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Abduction with Penalization in Logic Programming

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Abduction with Penalization in Logic Programming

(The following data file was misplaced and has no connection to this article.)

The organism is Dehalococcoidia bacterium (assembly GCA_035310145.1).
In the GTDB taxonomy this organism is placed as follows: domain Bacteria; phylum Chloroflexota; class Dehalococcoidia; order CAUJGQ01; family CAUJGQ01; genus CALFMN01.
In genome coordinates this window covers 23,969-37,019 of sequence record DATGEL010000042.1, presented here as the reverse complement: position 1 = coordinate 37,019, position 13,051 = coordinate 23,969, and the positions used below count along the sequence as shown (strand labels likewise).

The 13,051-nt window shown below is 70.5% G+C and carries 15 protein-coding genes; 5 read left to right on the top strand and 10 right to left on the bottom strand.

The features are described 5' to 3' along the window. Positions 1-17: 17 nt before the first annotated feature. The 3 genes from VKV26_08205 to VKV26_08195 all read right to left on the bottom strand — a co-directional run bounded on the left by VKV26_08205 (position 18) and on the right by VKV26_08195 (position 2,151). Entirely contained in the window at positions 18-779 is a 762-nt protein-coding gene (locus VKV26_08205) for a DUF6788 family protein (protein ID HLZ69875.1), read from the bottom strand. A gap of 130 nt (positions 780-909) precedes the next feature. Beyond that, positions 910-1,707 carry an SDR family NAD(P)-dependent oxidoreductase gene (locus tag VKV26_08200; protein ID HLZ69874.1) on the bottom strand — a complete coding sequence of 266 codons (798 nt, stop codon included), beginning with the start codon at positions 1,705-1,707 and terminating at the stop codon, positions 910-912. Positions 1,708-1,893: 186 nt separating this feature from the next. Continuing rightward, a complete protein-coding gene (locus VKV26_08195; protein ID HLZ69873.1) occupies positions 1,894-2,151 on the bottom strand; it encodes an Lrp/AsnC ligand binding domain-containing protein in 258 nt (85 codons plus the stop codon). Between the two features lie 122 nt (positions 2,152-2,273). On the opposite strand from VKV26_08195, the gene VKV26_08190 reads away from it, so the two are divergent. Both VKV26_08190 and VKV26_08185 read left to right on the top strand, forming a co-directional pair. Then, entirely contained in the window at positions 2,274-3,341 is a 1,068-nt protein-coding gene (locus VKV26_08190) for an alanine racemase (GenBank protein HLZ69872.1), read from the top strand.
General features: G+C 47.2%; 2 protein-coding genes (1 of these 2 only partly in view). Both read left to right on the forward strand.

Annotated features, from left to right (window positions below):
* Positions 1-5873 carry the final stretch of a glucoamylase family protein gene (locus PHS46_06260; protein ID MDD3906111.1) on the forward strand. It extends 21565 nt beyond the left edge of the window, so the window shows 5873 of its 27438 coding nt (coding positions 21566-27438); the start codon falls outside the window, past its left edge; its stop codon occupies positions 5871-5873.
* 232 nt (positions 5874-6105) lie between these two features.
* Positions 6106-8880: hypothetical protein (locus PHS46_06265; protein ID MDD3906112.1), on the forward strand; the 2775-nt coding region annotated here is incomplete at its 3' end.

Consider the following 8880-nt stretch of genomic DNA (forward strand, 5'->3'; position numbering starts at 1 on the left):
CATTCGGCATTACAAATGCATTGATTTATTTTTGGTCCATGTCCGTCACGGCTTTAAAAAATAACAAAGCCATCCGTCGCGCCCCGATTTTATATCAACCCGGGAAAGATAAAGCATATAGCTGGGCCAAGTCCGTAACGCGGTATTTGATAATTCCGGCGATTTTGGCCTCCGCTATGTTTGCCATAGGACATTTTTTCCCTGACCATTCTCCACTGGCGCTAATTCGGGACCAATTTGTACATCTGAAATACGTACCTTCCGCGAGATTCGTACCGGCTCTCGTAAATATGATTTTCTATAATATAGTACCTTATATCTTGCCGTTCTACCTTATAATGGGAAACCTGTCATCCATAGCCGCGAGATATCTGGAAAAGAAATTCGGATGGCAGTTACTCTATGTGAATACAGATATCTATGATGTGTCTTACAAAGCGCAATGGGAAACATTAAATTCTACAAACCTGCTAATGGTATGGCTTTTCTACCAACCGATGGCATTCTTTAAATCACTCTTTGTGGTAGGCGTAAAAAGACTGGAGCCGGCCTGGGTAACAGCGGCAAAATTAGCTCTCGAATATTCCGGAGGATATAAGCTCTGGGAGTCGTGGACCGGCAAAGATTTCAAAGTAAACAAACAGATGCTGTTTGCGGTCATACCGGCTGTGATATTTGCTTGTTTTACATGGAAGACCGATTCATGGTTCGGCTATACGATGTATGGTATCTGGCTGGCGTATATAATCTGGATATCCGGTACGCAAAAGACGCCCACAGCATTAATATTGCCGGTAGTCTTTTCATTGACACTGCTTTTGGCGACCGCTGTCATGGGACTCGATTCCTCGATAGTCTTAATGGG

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    a  r   X   i  v  :  c  s   /   0   1   1   1   0   1   0  v   1   [  c  s .   L   O   ]   6   N  o  v   2   0   0   1 ABDUCTION WITH PENALIZATIONIN LOGIC PROGRAMMING Giovambattista Ianni, Nicola Leone, Simona Perri Francesco Scarcello Department of Mathematics D.E.I.S.University of Calabria University of CalabriaI-87030 Rende (CS), I-87030 Rende (CS), Italy ianni@deis.unical.it, scarcello@deis.unical.itleone@unical.it,sperri@si.deis.unical.it Abstract Abduction, first proposed in the setting of classical logics, has beenstudied with growing interest in the logic programming area during thelast years.In this paper we study  abduction with penalization   in logic program-ming. This form of abductive reasoning, which has not been previouslyanalyzed in logic programming, turns out to represent several relevantproblems, including optimization problems, very naturally. We define aformal model for abduction with penalization from logic programs, whichextends the abductive framework proposed by Kakas and Mancarella. Weshow the high expressiveness of this formalism, by encoding a couple of relevant problems, including the well-know Traveling Salesman Problemfrom optimization theory, in this abductive framework. The resulting en-codings are very simple and elegant. We analyze the complexity of themain decisional problems arising in this framework. An interesting resultin this course is that “negation comes for free.” Indeed, the addition of (even unstratified) negation does not cause any further increase to thecomplexity of the abductive reasoning tasks (which remains the same asfor not-free programs). 1 Introduction Abduction is an important kind of reasoning which has been first studied indepth by Peirce [18]. Given the observation of some facts, abduction aims atconcluding the presence of other facts, from which, together with an underlyingtheory, the observed facts can be explained, i.e., deductively derived. Thus,roughly speaking, abduction amounts to an inverse of modus ponens.For example, medical diagnosis is a typical abductive reasoning process:From the symptoms and the medical knowledge, a diagnosis about a possibledisease is abduced. Notice that this form of reasoning is not sound (a diagnosis1  may turn out to be wrong), and that in general several abductive explanations(i.e., diagnoses) for observations may be possible.During the last years, there has been increasing interest in abduction indifferent areas of computer science. It has been recognized that abduction is animportant principle of common-sense reasoning, and that abduction has fruitfulapplications in a number of areas such diverse as model-based diagnosis [19],speech recognition [11], maintenance of database views [14], and vision [3].In the past, most research on abduction concerned abduction from classicallogic theories. However, we argue that the use of logic programming to performabductive reasoning can be more appropriate in several applicative domains.For instance, consider the following scenario. Assume that it is Saturdayand is known that Joe goes fishing on Saturdays if it’s not raining. This maybe represented by the following theory  T  : go fishing  ←  is saturday  &  ¬ rains  ;  is saturday  ← Now you observe that Joe is not out for fishing. Intuitively, from this observationwe conclude that it rains (i.e, we abduce  rains ), for otherwise Joe would be outfor fishing. Nevertheless, under classical inference, the fact  rains  is not anexplanation of   ¬ go fishing , as  T   ∪ { rains } | =  ¬ go fishing  (neither can onefind any explanation). On the contrary, if we adopt the semantics of logicprogramming, then, according with the intuition, we obtain that  rains  is anexplanation of   ¬ go fishing , as it is entailed by  T   ∪{ rains } .In the context of logic programming, abduction has been first proposed byKakas and Mancarella [13] and, during the recent years, common interest in thesubject has been growing rapidly [4, 15, 13, 12, 6, 5, 20], also for the observationthat, compared to deduction, this kind of reasoning has some advantages fordealing with incomplete information [5, 1].In this paper we study  abduction with penalization   in logic programming.This form of abductive reasoning, well studied in the setting of classical logics[7], has not been previously analyzed in logic programming.We define a formal model for abduction with penalization from logic pro-grams, which extends the abductive framework proposed by Kakas and Man-carella [13]. Roughly, a penalty is assigned to each hypothesis. An abductivesolution  S   is weighted by the sum of the penalties of the hypotheses in  S  . 1 Mimimum-weight solutions are preferred over the other solutions since they areconsidered more likely to occur.We show that some relevant problems, including, e.g., the classical  Traveling Salesman Problem   from optimization theory, can be encoded very simply andelegantly by abduction with penalization; while they cannot be encoded atall in (function-free) logic programming even under the powerful stable modelsemantics.We analyze the computational complexity of the main decisional problemsarising in this framework. An interesting result in this course is that “nega- 1 Actually, in this paper, we consider also forms of weighting functions more general thanSum. 2  tion comes for free.” Indeed, the addition of (even unstratified) negation doesnot cause any further increase to the complexity of the abductive reasoningtasks (which remains the same as for not-free programs). Thus, abduction withpenalization over general logic programs has precisely the same complexity asabduction with penalization over definite Horn theories of classical logics. Con-sequently, the user can enjoy the knowledge representation power of nonmono-tonic negation without paying any additional cost in terms of computationaloverhead. 2 Preliminaries on Logic Programming 2.1 Syntax A  term  is either a constant or a variable 2 . An  atom  is  a ( t 1 ,...,t n ), where  a  is a  predicate  of arity  n  and  t 1 ,...,t n  are terms. A  literal  is either a  positive literala  or a  negative literal  ¬ A , where  a  is an atom. Two literals are  complementary if they are of the form  p  and ¬  p , for some atom  p . Given a literal  L ,  ¬ .L  denotesits complementary literal (the complement of an atom  A  is literal  ¬ A  and viceversa). Accordingly, given a set  A  of literals, ¬ .A  denotes the set  {¬ .L  | L  ∈  A } .A  program clause   (or  rule  )  r  is a  ←  b 1 , ···  ,b k , ¬ b k +1 , ···  , ¬ b m , n  ≥  1 , m  ≥  0where  a,b 1 , ···  ,b m  are atoms. Atom  a  is the  head   of   r , while the conjunction b 1 ,...,b k , ¬ b k +1 ,..., ¬ b m  is the  body   of   r .A  (logic) program   is a finite set of rules. A  ¬ -free program is called  Horn program   or  positive program  . A term, an atom, a literal, a rule or program is ground  if no variable appears in it. A ground program is also called a  proposi-tional   program. 2.2 Stable model semantics Let  LP   be a program. The  Herbrand Universe   U  LP   of   LP   is the set of allconstants appearing in  LP  . The  Herbrand Base   B LP   of   LP   is the set of allpossible ground atoms constructible from the predicates appearing in the rulesof   LP   and the constants occurring in  U  LP   (clearly, both  U  LP   and  B LP   arefinite). Given a rule  r  occurring in a program  LP  , a  ground instance   of   r  is arule obtained from  r  by replacing every variable  X   in  r  by  σ ( X  ), where  σ  is amapping from the variables occurring in  r  to the constants in  U  LP  . We denoteby  ground ( LP  ) the (finite) set of all the ground instances of the rules occurringin  LP  . An  interpretation   for  LP   is a subset  I   of   B LP   (i.e., it is a set of groundatoms). A positive literal  a  (resp. a negative literal  ¬ a ) is true with respect toan interpretation  I   if   a  ∈  I   (resp.  a / ∈  I  ); otherwise it is false. A ground rule r  is  satisfied   (or  true  ) w.r.t.  I   if its head is true w.r.t.  I   or its body is false 2 Note that function symbols are not considered in this paper. 3  w.r.t.  I  . A  model   for  LP   is an interpretation  M   for  LP   such that every rule r  ∈  ground ( P  ) is true w.r.t.  M  .Given a logic program  LP   and an interpretation  I  , the  Gelfond-Lifschitz transformation   of   LP   with respect to  I   is the logic program  LP  I  consistingof all rules  a  ←  b 1 ,... ,b k  such that (1)  a  ←  b 1 ,... ,b k , ¬ b k +1 ,... , ¬ b m  ∈ LP   and (2)  b i  / ∈  I,  for all  k < i  ≤  m. Notice that ¬  does not occur in  LP  I  , i.e., it is a positive program. Each positiveprogram  LP   has a least model (i.e., a model included in every model), denotedby  lm ( LP  ).An interpretation  I   is called a  stable model   of   LP   iff   I   =  lm ( LP  I  ) [10]. Thecollection of all stable models of   LP   is denoted by STM( LP  ) (i.e., STM( LP  ) = { I   |  I   =  lm ( LP  I  ) } ). Example 2.1  Consider the following (ground) program  LP  : a  ← ¬ b b  ← ¬ a c  ←  a c  ←  b The stable models of   LP   are  M  1  =  { a,c } and  M  2  =  { b,c } . Indeed, by definitionof Gelfond-Lifschitz transformation,  LP  M  1 =  {  a  ← , c  ←  a, c  ←  b  }  and LP  M  2 =  {  b  ← , c  ←  a, c  ←  b  } ; thus, it is immediately recognized that lm ( LP  M  1 ) =  M  1  and  lm ( LP  M  2 ) =  M  2 .In general, a logic program may have more than one stable model or even nostable model at all. In the logic programming framework (under stable modelsemantics) there are two main notions of reasoning: Brave reasoning  (or  credulous reasoning  ) infers that a literal  Q  is true in LP   (denoted  LP   | = b Q ) iff   Q  is true with respect to  M   for some  M   ∈ STM( LP  ). Cautious reasoning  (or  skeptical reasoning  ) infers that a literal  Q  is true in LP   (denoted  LP   | = c Q ) iff   Q  is true with respect to  M   for all  M   ∈ STM( LP  ).The inference relations  | = b and  | = c extend to sets of literals as usual. Example 2.2  For the program  LP   of Example 2.1,  a,b  and  c  are brave infer-ences ( LP   | = b { a,b,c } ); the only cautious inference is  c  ( LP   | = c c ).In this paper, we are mainly interested in brave reasoning, even if our defi-nitions can be easily extended to cautious reasoning. 3 A Model of Abduction with Penalization In this section, we describe our formal model for abduction with penalizationsover logic programs.4  abc def  Figure 1: Computer network Definition 3.1  A problem of abduction P   consists of a triple  H,LP,O  , where H   is a finite set of ground atoms  (hypotheses) ,  LP   is a logic program, and  O  isa finite set of ground literals  (observations, or manifestations) .A set of hypotheses  S   ⊆  H   is an  admissible solution   (or  explanation  ) to  P   if there exists a stable model  M   of   LP   ∪ S   such that,  ∀ o  ∈  O ,  o  is true w.r.t.  M  (i.e.,  LP   ∪ S   | = b O ).The set of all admissible solutions to  P   is denoted by  Adm  ( P  ).The following example shows a classical application of abduction for diag-nosis purposes. Example 3.2  (Network Diagnosis)  Suppose that we are working on ma-chine  a   (and we therefore know that machine  a   is online) of the computer net-work in Figure 1, but we observe machine  e   is not reachable from  a  , even if weare aware that  e   is online. We would like to know which machines are offline.This can be easily modeled in our abduction framework defining a problem of abduction   H,LP,O  , where the set of hypotheses is  H   = { offline(a), offline(b),offline(c), offline(d), offline(e), offline(f) } , the set of observations is  O  =  {¬ offline(a),  ¬  offline(e),  ¬  reaches(a,e) } , and  LP   is the logic program reaches  ( X  , X  ) :  −  node  ( X  ) , ¬  offline  ( X  ) . reaches  ( X  , Z  ) :  −  reaches  ( X  , Y  ) ,  connected  ( Y  , Z  ) ,  ¬  offline  ( Z  ) . Note that the admissible solutions for  P   corresponds to the network config-urations that may explain the observations in  O . In this example,  Adm  ( P  ) con-tains five solutions S  1  =  { offline  (  f   ) ,  offline  ( b ) } ,  S  2  =  { offline  (  f   ) ,  offline  ( c  ) , offline  ( d  ) } , S  3  =  { offline  (  f   ) ,  offline  ( b ) ,  offline  ( c  ) } ,  S  4  =  { offline  (  f   ) ,  offline  ( b ) ,  offline  ( d  ) } , S  5  =  { offline  (  f   ) ,  offline  ( b ) ,  offline  ( c  ) ,  offline  ( d  ) } .Note that Definition 3.1 concerns only the logical properties of the hypothe-ses, and it does not take into account any kind of minimality criterion. Wenext define the problem of abduction with penalizations, which allows us tomake finer abductive reasonings, by expressing preferences on different sets of hypotheses and single out the most plausible abductive explainations. Definition 3.3  A problem of abduction with penalization ( PAP  )  P   is a tuple  H,LP,O,γ,cost  , where   H,LP,O  , is a problem of abduction,  γ   is a function5